The prospective study was conducted at our institute between January 2019 and March 2022, after receiving ethics committee approval.
This study included 150 female patients with primary breast cancer who were referred by the multi-disciplinary team for pre-management staging. They performed US examination for primary tumor and nodal staging followed by CT examination for metastatic work-up. Thus, patients with advanced breast cancer were included in this study as they underwent both imaging modalities. Exclusion criteria included patients with early-stage breast cancer who did not perform CT examination, those with previous operative interference or who received neoadjuvant chemotherapy (NACT). Patients with a lack of pathological confirmation were also excluded from this study.
B-mode ultrasonography (GE LOGIQ P9) was used to assess all of the patients using a high frequency (7.5–12 MHz) linear transducer. The patient was lying supine in an oblique position with her arm raised above her head. The scanning procedure includes transverse and longitudinal real-time imaging of the ipsilateral and contralateral axillary lymph nodes.
All patients were scanned with a multi-detector CT (MDCT) scanner (a 64-detector MDCT scanner, GE Healthcare's Light Speed VCT 64) with the following settings: voltage of 120 kV, automated tube current modulation (50–70 mAs), 1.75 mm pitch, 0.625 mm slice thickness, 175 mm/s table speed, 2.5 rotation/s, and 512 × 512 matrix.
The examinations were performed on patients in the supine position, with both arms raised above their heads, from the level of the lower neck to the bottom of the thorax. In every case, a single breath-hold was requested during scanning. Using an automated injector, all patients received 100 ml of contrast material intravenously at a rate of 3 ml/s via an antecubital vein on the opposite side of the affected breast.
Image acquisition was started at 40 s after the start of a bolus injection of the contrast material. Axial images were reconstructed at 5 mm intervals in the coronal and sagittal planes. All three sets of images (axial, coronal, and sagittal) were evaluated using a picture archiving and communicating system.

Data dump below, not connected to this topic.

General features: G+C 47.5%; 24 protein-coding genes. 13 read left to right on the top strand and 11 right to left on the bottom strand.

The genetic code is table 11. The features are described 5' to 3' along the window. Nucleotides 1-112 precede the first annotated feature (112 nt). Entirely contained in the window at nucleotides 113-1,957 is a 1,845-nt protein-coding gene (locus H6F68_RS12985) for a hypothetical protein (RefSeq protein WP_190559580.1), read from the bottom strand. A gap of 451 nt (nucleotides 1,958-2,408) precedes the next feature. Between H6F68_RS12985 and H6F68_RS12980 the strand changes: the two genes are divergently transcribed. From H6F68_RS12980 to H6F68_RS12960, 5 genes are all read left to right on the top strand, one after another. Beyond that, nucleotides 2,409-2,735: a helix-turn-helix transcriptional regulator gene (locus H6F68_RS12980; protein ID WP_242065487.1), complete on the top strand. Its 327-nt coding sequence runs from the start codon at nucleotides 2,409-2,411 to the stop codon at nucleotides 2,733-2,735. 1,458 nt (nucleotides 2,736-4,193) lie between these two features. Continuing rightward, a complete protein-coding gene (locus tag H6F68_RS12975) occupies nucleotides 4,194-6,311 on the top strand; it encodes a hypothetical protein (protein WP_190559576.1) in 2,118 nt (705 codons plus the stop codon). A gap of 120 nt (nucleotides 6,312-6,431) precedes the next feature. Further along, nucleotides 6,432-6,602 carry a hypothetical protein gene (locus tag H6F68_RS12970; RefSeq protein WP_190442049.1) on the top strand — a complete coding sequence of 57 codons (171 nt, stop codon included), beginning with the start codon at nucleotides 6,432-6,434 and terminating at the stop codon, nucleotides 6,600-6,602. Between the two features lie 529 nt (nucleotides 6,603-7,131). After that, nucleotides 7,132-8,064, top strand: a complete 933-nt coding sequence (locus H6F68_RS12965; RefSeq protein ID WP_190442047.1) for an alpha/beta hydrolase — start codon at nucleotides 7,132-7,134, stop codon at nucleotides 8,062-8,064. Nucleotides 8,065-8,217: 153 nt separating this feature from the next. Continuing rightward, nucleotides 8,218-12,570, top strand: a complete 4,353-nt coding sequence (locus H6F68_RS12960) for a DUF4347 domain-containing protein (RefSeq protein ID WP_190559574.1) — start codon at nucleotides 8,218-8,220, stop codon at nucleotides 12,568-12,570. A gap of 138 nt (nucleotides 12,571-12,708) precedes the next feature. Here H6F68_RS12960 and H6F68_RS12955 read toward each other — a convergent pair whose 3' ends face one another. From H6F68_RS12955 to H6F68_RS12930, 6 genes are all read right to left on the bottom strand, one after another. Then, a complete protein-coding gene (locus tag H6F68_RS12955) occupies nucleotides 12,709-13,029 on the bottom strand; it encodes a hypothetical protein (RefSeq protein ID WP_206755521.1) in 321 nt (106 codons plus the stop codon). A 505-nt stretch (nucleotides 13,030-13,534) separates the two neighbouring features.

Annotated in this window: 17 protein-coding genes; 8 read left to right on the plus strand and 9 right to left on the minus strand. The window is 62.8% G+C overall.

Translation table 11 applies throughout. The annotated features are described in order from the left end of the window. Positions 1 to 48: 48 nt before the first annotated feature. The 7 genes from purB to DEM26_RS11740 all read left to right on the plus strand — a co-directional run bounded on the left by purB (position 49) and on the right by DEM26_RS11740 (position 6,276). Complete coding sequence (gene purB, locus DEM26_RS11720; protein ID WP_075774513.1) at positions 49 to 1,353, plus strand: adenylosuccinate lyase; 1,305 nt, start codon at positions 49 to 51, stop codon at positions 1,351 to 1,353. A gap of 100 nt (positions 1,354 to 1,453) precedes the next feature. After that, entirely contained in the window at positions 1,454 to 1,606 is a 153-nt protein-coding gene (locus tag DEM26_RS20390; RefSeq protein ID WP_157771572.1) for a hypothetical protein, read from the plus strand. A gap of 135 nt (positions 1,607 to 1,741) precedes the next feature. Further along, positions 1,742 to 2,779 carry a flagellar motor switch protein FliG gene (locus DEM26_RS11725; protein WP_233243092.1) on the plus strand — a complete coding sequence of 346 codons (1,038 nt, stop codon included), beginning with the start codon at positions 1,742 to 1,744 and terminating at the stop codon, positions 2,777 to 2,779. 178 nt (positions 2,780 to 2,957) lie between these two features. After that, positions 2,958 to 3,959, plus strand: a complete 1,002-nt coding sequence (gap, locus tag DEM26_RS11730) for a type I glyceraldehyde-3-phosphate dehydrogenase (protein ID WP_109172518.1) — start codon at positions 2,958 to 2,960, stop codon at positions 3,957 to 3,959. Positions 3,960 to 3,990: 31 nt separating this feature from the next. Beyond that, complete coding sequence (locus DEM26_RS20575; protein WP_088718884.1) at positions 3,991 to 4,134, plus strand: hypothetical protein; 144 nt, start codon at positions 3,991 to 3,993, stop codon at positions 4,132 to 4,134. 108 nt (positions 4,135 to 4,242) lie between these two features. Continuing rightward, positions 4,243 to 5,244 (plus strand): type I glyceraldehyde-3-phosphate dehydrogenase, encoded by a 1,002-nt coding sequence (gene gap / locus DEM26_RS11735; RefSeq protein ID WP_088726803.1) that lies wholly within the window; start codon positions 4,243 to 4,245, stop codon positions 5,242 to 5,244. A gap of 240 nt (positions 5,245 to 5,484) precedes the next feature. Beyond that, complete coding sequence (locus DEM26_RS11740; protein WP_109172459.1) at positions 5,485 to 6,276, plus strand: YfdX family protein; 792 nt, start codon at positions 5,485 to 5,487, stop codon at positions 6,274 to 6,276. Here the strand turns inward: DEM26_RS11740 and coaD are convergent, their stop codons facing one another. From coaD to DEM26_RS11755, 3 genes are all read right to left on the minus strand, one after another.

Imaging analysis, including US and CT examinations, was performed by two different readers with more than 10 years of field experience, who were blinded to each other's analysis to avoid bias. In cases of disagreement, a re-assessment was done and agreement was realized in consensus. The most suspicious lymph node was evaluated by both modalities. The recorded parameters included short-axis dimension, shape (oval, round, or irregular), type and size of cortical thickening (diffuse or focal), hilar changes (preserved, symmetrical or focal indentation, displaced or lost), signs of extracapsular invasion (irregular outline on ultrasound or CT), and the level of suspicious lymph nodes.
The examined lymph nodes were then categorized into non-specific, indeterminate, and pathological lymph nodes depending on the degree of suspicion. Non-specific lymph nodes were considered if uniform cortical thickness < 3 mm and preserved central fatty hila were observed. Indeterminate lymph nodes were considered if there was any of the following: diffuse cortical thickness > 3 mm, focal cortical thickening (any thickness) or bulge, focal indentation or eccentric fatty hilum. Pathological lymph nodes included those with lost fatty hila, or with an irregular or spiculated nodal outline. All the results were then compared to the postoperative pathology results, which were used as the gold standard.
The statistical analysis was done with SPSS 22nd edition, and continuous variables were presented as mean and standard deviation, with paired T tests used to compare means. The Chi-square test was used to compare qualitative variables that were presented in frequency and percentages. Any P value less than 0.05 was deemed significant.
This study included 150 female patients with primary breast cancer. Their age ranged between 26 and 83 years (mean age: 51.8 ± 11.6 SD). Among the studied cases, the most encountered malignancy was invasive duct carcinoma (103/150, 68.7%) as emphasized in Table 1. SLNB was performed in 92/150 (61.3%) cases and was followed by ALND in 17/92 (18.5%) cases. According to the final pathological results, 79/150 (52.7%) lymph nodes were metastatic, while 71/150 (47.3%) lymph nodes were benign with no evidence of malignancy.